- Title: Tunisia PM targets three percent economic growth in 2017
- Date: 30th September 2016
- Summary: TUNIS, TUNISIA (SEPTEMBER 29, 2016) (REUTERS) VARIOUS OF TUNISIAN PRIME MINISTER, YOUSSEF CHAHED, WALKING THROUGH CORRIDORS CHAHED GREETING JOURNALISTS CHAHED TAKING SEAT (SOUNDBITE) (French) TUNISIAN PRIME MINISTER, YOUSSEF CHAHED, SAYING: "I think that for 2017, growth will be probably close to 3 percent." CHAHED LISTENING (SOUNDBITE) (French) TUNISIAN PRIME MINISTER, YOUSSEF CHAHED, SAYING: "We asked social partners, the UTICA (workers union) for an extraordinary tax on companies, and we also asked workers' partners (UGTT, workers union) to freeze or to postpone salary increases for two years, from 2016 to 2019." CHAHED'S FINGERS MOVING (SOUNDBITE) (French) TUNISIAN PRIME MINISTER, YOUSSEF CHAHED, SAYING: "The deficit was evaluated at 3.5 percent, but we will end the year with maybe 6 or 6.5 percent. 2016 yes, 2016" CHAHED TALKING CHAHED SHAKING JOURNALISTS' HANDS CHAHED LEAVING WITH OFFICIALS
- Embargoed: 15th October 2016 20:39
- Keywords: Tunis Tunisia Youssef Chahed economy growth unions
- Location: TUNIS, TUNISIA
- City: TUNIS, TUNISIA
- Country: Tunisia
- Topics: Budget/Taxation/Revenue,Government/Politics
- Reuters ID: LVA00151RFCJR
- Aspect Ratio: 16:9
- Story Text: Tunisia's prime minister said on Thursday (September 29) he plans key talks with unions to hold down state sector wages while targeting close to 3 percent economic growth next year from a package of reforms aimed at underpinning the democracy won in the 2011 revolution with economic gains.
Opportunities and jobs are a constant demand from younger Tunisians frustrated that economic progress has not matched the political transition to democracy since the uprising that ousted autocrat Zine El-Abidine Ben Ali as president.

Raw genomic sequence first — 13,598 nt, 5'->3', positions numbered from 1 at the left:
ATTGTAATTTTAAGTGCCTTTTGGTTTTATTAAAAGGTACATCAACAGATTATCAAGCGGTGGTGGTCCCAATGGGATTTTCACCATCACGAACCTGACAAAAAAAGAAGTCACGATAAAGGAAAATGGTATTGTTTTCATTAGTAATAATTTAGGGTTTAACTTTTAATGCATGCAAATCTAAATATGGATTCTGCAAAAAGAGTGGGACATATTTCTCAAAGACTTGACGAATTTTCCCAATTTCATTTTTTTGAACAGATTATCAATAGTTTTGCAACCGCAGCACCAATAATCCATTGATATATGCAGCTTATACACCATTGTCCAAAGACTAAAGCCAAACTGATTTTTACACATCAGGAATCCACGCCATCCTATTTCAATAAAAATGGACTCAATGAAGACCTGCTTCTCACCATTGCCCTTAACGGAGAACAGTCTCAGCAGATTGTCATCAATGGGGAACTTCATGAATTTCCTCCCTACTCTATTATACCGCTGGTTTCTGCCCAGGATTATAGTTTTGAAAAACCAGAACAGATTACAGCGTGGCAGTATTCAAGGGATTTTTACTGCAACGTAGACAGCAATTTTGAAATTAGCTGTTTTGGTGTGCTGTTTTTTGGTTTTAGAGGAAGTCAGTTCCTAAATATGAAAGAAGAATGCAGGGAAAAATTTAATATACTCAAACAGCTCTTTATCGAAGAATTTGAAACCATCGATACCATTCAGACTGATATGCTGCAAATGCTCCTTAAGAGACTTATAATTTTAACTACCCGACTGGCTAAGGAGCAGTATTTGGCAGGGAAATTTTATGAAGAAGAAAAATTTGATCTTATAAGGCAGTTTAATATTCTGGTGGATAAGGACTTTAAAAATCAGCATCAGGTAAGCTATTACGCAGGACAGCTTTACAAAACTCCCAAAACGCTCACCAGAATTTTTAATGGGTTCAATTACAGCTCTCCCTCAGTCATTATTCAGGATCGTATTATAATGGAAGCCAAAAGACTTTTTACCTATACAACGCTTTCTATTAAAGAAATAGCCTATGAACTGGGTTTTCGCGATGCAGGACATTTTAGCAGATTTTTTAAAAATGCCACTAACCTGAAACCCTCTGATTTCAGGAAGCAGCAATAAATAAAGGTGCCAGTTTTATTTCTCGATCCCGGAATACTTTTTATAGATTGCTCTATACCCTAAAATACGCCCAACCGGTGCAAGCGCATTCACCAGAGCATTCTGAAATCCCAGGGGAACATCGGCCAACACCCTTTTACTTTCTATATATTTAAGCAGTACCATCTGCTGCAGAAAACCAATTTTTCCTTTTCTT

Western backers often praise Tunisia as a model of success for a region mired in violence. But successive governments since 2011 have failed to create jobs or carry out reductions in the public deficit demanded by their international lenders.
It is a delicate balance for the government.
Austerity measures like a vehicle tax proposed in 2014 or lack of jobs in the past have triggered the kind of protests among young Tunisians that helped topple Ben Ali and there were riots over jobs in the south at the start of this year.
The new Prime Minister Youssef Chahed, a French-educated agriculture specialist in office less than a month, is sensitive to how fragile the social peace is in Tunisia but expressed confidence that he could deliver on reforms with his new national unity government.
Tunisia faces a debt service payment of $3 billion next year, and the central bank has warned the government may struggle to come up with the $450 million a month it needs to pay public employees.
The public wage sector represents a huge portion of Tunisia's public spending, but success on curbing public pay will depend on negotiations with the powerful UGTT and UTICA labour unions on whether they will allow a freeze in wage increases and in public sector recruitment.
Chahed's measures include reducing tax evasion and incorporating the informal, non-taxed businesses into the tax-paying economy. A new tax on companies is also in the works.
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